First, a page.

Waste Heat to Power Generation: Infinity Turbine Looks at New Techniques for Power Generation from Low Quality Heat Sources
The interest in utilizing waste heat (or low grade heat) for power generation has been around since the industrial age, but is gaining steam with the massive amounts of waste heat that is being generated by cloud (server farms), industrial, and potential solar sources. The inherency of low-grade heat to power generation is the low efficiencies and return on investment. Unless you are paying more than $.50 per kwh for your power, the average 6-10 percent power generation efficiency will have a very long (if any) payback. This poor return on investment is why ORC power is not prevalent in the USA.
Infinity has been reviewing and developing many potential power generation technologies since 2008. This review is focussed on low-grade heat sources.
Power generation methodology:
Pressure: Using the Rankine Cycle (or Organic Rankine Cycle), liquid is phase-changed in a cycle to generate power from a heat source that can vaporize the liquid working fluid. With any phase change working fluid, some type of condenser must be used to take advantage of the pressure differential and to accomplish the phase change between liquid and gas. The exception is the Brayton Cycle, which is used with gas turbines, and uses high-grade (high temperature) heat. All equipment using pressure as the working fluid for motive power, involves rotary or piston equipment (i.e. moving parts). The Brayton Cycle uses a combination of both pressure and flow.
Flow: Using variations of the pelton wheel, pistons, vanes, or other devices can take flow and turn that into power. Generally, these devices have a lower power density generation result, when compared to using pressure as the primary motive force for the working fluid. A common flow device would be a wind turbine (using foils) or hydroelectric turbine. This method uses flow to generate torque, and generate power. Once again, flow is used to move a foil or piston (i.e. moving parts).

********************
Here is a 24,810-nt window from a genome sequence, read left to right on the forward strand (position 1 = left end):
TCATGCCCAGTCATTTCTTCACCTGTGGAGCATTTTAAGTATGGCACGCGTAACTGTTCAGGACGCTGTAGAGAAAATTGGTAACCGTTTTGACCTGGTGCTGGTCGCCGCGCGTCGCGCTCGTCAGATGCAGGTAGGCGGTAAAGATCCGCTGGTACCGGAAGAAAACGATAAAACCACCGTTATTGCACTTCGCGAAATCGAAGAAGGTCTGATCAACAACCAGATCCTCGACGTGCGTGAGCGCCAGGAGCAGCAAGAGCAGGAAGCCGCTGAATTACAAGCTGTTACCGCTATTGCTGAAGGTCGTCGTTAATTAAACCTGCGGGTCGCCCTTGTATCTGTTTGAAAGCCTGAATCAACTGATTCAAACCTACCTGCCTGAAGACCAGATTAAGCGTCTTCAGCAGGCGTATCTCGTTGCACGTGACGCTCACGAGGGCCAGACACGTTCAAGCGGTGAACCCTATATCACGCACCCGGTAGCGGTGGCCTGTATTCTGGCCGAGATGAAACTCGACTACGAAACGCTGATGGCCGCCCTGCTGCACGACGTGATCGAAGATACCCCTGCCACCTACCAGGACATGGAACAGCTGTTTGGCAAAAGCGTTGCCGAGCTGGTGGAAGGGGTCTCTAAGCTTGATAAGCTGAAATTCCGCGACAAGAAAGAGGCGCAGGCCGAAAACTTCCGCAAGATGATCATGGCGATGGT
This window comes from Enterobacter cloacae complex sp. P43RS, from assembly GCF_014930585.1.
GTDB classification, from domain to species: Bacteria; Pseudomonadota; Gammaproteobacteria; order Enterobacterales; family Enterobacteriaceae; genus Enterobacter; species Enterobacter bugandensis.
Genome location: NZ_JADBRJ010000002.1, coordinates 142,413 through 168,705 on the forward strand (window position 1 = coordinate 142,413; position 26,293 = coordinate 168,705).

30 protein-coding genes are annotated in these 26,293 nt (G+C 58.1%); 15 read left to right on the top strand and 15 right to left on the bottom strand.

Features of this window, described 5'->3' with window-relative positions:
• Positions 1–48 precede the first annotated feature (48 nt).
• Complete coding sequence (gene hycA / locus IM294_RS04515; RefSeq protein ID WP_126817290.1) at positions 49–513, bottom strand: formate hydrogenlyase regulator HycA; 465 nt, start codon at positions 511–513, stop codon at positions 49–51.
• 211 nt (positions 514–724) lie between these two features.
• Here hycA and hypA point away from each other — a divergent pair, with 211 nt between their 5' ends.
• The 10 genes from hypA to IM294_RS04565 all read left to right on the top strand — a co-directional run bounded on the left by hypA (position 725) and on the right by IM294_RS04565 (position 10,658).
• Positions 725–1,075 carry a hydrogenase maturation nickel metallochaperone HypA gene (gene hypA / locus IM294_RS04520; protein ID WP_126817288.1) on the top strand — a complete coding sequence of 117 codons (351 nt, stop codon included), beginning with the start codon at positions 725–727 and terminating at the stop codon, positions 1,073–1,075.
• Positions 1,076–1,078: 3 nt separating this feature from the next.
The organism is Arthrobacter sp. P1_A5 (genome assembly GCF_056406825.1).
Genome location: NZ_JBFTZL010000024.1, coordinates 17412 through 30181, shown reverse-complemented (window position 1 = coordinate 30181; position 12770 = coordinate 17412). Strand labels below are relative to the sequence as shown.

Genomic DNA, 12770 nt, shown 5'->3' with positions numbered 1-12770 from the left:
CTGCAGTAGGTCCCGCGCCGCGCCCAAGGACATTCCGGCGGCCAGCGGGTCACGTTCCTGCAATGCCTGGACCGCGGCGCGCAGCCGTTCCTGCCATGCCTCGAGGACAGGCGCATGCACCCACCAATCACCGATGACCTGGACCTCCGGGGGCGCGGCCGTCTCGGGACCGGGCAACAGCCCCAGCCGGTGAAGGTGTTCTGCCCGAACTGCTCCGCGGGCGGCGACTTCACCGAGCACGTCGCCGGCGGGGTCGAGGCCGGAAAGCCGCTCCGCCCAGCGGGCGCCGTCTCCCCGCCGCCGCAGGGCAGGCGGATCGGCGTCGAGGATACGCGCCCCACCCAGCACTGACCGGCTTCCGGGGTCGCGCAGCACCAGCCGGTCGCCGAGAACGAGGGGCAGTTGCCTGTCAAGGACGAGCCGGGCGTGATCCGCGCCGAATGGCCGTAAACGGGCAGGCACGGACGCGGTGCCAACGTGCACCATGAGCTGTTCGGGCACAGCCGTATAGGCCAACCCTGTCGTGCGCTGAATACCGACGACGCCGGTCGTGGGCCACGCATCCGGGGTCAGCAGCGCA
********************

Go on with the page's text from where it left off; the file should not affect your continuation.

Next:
Tribo-Effect: The third technique is using static electricity. Small scale research has suggested that the tribo-effect can obtain efficiencies in the 15-25 percent range. With the tribo-effect, static DC electricity can be generated with no moving parts when using CO2 as the working fluid (http://tribogen.com). In this case, simply expanding CO2 over a nonconductive hybrid material, will generate a static charge. Since CO2 goes supercritical at 31 C, low grade heat sources can be used (e.g. server waste heat and solar thermal). The biggest benefit of tribo-effect power generation is no moving parts. Not only does this reduce overall complexity of design, but also results in a huge reduction of cost and footprint.
Working Fluids: There is a great deal of scientific literature regarding ORC working fluids (alkanes, fluorinated alkanes, ethers and fluorinated ethers), but the most promising is CO2.
CO2: Carbon Dioxide is interesting in that it has a very high density, and goes supercritical at 31 C, which is perfect for low-grade heat applications. It is environmentally benign, and costs less than any commercially manufactured refrigerant.
Summary: Any waste heat to power (i.e. low grade heat) generation that involves moving parts for the prime mover, has a low potential to succeed in the commercial space. The holy grail for waste heat (and low grade heat) to power generation must include a solid state generator.
Review by: GGiese